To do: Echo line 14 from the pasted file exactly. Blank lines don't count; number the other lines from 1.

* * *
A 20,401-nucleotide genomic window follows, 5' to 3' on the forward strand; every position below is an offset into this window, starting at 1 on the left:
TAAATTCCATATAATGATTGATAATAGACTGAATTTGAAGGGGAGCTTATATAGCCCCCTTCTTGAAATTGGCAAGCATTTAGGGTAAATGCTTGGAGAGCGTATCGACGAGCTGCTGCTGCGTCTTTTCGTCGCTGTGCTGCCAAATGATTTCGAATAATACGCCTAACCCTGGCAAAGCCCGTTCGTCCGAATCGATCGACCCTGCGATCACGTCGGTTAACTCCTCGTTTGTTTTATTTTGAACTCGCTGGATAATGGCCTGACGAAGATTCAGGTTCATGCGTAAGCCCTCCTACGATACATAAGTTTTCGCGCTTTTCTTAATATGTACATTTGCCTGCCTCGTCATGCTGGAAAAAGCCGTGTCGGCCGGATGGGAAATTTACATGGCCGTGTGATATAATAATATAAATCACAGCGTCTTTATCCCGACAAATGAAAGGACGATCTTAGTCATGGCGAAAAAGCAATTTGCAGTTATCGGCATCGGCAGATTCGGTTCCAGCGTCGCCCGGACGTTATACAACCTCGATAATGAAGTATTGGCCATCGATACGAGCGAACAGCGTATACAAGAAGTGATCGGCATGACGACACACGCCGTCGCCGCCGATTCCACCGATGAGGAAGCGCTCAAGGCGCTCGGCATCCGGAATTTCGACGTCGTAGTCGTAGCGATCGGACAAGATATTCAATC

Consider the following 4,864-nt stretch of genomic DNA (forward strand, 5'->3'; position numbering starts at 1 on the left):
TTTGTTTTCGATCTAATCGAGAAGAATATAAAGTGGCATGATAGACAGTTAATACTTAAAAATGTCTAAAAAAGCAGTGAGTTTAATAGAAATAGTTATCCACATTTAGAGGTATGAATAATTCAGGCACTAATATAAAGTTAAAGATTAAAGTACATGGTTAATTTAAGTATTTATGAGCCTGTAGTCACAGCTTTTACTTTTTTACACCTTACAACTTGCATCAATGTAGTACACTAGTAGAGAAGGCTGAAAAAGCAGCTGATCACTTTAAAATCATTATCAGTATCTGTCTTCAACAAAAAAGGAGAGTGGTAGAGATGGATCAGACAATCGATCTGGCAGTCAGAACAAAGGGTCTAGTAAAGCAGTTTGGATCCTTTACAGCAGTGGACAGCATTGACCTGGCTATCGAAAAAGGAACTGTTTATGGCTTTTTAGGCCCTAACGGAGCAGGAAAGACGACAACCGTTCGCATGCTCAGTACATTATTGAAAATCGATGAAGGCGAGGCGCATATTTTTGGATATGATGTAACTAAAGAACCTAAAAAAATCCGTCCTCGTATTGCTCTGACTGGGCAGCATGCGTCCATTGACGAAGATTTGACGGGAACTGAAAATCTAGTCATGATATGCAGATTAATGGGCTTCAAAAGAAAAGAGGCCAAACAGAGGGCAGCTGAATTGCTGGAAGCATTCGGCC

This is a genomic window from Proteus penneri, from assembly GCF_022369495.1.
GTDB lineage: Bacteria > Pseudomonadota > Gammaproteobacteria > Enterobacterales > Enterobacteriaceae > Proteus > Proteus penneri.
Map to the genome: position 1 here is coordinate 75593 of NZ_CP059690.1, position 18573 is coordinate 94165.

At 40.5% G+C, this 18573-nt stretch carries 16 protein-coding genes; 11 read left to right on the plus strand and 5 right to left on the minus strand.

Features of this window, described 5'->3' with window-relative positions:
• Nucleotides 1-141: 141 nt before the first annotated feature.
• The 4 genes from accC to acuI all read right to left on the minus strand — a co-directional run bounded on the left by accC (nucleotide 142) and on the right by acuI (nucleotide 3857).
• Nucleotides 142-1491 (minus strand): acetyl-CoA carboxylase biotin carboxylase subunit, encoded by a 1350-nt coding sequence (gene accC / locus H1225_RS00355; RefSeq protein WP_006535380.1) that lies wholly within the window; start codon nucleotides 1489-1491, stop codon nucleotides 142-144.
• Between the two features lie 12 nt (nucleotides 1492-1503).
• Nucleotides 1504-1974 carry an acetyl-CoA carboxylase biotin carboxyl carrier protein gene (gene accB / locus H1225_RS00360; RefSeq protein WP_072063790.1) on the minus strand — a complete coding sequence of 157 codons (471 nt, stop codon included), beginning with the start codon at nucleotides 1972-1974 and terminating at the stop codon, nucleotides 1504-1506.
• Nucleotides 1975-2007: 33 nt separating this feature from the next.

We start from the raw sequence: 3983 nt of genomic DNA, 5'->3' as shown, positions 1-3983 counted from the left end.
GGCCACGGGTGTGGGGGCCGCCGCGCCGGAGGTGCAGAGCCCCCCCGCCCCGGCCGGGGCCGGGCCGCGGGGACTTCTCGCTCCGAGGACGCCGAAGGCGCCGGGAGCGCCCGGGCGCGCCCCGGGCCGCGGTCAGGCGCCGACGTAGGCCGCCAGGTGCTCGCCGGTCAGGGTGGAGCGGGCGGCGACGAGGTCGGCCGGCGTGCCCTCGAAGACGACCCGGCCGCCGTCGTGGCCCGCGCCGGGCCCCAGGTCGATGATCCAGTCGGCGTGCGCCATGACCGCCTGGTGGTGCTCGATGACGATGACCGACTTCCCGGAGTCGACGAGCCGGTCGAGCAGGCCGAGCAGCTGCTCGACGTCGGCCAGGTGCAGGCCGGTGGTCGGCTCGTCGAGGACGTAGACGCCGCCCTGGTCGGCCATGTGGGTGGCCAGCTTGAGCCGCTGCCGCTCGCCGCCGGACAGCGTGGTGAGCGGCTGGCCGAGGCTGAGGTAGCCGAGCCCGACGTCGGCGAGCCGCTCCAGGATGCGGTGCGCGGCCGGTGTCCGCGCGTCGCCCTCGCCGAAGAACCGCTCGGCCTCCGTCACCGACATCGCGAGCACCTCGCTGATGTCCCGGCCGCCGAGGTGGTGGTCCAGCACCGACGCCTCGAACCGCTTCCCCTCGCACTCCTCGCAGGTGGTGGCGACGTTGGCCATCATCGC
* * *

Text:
• Nucleotides 1504-1974 carry an acetyl-CoA carboxylase biotin carboxyl carrier protein gene (gene accB / locus H1225_RS00360; RefSeq protein WP_072063790.1) on the minus strand — a complete coding sequence of 157 codons (471 nt, stop codon included), beginning with the start codon at nucleotides 1972-1974 and terminating at the stop codon, nucleotides 1504-1506.